Luis Suarez controversy: Psychologist says Uruguay and Liverpool striker needs counselling
Last Updated: 26/06/14 3:43pm
Luis Suarez needs counselling to deal with the pressure of top-level football and must learn to channel his energy in a positive way on the field, according to a leading psychologist.
FIFA has begun disciplinary proceedings against Suarez following his 79th-minute clash with Giorgio Chiellini in Uruguay’s 1-0 World Cup win over Italy on Tuesday, when he appeared to sink his teeth into the Juventus defender.
The incident went unnoticed by referee Marco Rodriguez, but psychologist Sir Cary Cooper believes the Uruguayan clearly needs help to address his behavioural problems.
He told Sky Sports News: “Let’s start from the beginning. He has only been accused of this and he has not been convicted of this yet, so I think it’s really important that we get the facts on this.
“If you’re an athlete and you’re all geared up and stressed out and really pumped up for something like the World Cup - the people who use that in a constructive way are the ones who are smart.
“In other words, they have the kind of passion, energy, excitement and aggression all built up inside them. But the really good athletes will make sure they channel it in a much more constructive positive way.
“The object of this exercise has to be to get the player who’s doing this kind of anti-social behaviour to get them to channel the aggression, the passion and the energy in a more constructive way. That’s the object of counselling.”
If the allegation that Suarez bit Chiellini is proven, it would be the third incident of this nature that has tainted the Uruguayan’s career.
Suarez was banned for seven games for biting PSV Eindhoven’s Otman Bakkal while playing for Ajax in 2010 and 10 matches for biting Chelsea’s Branislav Ivanovic at Anfield in April last year.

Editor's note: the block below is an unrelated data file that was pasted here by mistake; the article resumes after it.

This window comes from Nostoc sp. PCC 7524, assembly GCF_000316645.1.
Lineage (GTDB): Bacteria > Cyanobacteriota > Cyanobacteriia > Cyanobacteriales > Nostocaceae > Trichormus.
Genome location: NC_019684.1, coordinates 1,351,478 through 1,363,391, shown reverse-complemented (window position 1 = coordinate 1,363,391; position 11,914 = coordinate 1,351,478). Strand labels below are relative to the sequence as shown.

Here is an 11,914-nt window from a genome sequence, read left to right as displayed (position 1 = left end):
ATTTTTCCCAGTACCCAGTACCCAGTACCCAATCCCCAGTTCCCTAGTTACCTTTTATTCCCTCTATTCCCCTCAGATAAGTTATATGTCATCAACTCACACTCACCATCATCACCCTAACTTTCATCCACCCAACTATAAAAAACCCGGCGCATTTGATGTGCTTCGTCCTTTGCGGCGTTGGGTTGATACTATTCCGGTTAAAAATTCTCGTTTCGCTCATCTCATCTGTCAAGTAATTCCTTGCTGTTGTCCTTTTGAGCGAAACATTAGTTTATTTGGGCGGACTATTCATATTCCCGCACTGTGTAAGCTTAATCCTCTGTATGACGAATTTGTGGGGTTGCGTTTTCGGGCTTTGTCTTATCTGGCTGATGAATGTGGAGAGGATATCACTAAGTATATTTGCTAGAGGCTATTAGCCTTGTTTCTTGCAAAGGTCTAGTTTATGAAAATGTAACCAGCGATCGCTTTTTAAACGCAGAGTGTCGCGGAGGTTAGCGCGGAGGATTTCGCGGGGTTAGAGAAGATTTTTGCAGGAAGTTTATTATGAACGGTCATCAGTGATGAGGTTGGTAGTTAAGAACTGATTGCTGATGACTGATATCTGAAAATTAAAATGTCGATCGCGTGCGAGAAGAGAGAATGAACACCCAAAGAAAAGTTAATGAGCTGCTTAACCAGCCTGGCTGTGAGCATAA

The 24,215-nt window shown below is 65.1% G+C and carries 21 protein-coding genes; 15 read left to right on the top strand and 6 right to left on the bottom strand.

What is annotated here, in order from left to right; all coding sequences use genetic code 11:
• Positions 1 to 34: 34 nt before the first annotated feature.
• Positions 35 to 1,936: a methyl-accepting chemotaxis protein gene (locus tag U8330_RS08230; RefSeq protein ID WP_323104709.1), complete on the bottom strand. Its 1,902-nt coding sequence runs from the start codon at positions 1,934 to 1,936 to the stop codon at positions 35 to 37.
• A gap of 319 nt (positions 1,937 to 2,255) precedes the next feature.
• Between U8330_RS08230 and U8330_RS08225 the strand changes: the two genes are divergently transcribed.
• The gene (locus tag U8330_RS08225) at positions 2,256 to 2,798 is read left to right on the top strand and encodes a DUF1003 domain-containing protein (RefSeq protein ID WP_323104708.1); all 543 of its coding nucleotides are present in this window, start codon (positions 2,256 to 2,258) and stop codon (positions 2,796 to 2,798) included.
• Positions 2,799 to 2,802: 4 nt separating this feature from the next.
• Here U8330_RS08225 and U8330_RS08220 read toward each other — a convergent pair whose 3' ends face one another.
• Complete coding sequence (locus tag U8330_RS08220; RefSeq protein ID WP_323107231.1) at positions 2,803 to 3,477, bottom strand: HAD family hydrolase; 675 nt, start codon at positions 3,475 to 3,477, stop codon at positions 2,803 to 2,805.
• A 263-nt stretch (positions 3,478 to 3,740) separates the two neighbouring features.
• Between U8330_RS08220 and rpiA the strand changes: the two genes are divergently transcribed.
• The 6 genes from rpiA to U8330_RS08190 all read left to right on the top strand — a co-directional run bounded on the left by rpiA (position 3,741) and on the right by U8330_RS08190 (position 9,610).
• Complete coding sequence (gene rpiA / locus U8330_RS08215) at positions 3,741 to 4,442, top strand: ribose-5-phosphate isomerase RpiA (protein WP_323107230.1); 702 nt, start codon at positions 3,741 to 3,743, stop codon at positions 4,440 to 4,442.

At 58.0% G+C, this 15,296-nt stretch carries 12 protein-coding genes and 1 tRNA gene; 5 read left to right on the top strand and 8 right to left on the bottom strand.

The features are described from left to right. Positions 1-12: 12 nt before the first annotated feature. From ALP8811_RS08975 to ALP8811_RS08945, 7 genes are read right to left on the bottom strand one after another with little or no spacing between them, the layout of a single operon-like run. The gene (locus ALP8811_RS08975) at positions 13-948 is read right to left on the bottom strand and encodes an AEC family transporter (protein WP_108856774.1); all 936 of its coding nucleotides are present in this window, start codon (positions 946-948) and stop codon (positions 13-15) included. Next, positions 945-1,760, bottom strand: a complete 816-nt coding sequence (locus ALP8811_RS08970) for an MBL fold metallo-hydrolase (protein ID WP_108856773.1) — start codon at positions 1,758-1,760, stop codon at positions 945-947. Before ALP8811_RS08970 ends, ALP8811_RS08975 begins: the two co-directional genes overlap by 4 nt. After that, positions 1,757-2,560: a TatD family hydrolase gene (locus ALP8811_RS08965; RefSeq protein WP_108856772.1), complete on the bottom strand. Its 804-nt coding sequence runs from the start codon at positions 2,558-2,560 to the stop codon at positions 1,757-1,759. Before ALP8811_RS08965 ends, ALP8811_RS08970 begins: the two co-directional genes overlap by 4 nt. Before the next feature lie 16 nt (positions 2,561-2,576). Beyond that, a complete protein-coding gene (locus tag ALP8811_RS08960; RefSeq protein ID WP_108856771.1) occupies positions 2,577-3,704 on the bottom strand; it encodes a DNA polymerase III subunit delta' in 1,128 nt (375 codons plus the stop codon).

Cooper is unable to explain where such behaviour stems from, but says some form of counselling is the only thing that might be able to shed some light on Suarez’s actions.
“I don’t have a clue where it comes from. Nobody could until they are actually working with him,” he said.
“The only person that would have a clue ultimately to get at that would be a counsellor or clinical psychologist who would able to explore where this kind of reactive behaviour comes from.
“You really should try and give him some help.
“If an individual, no matter who they are or whatever their occupation - whether it’s the media, whether it is an academe like me, or whether it's sport - has a problem and they show evidence that it is repeated several times, then you try to get some kind of help.
“You try and go to a proper clinical psychologist or counselling psychologist and get some help for it. Anger management, cognitive behaviour therapy... there’s a whole variety of techniques that can be used to help people.”
Cooper also expects Liverpool and England sports psychiatrist Dr Steve Peters to have a major role to play in helping Suarez.
“He’ll do something because he is a psychiatrist and is trained as a clinician,” Cooper said. “If Suarez is convicted, then I’m sure that Steve Peters will do something about it.
"He’s professionally trained and he’ll be able to sort it out, I’m sure.”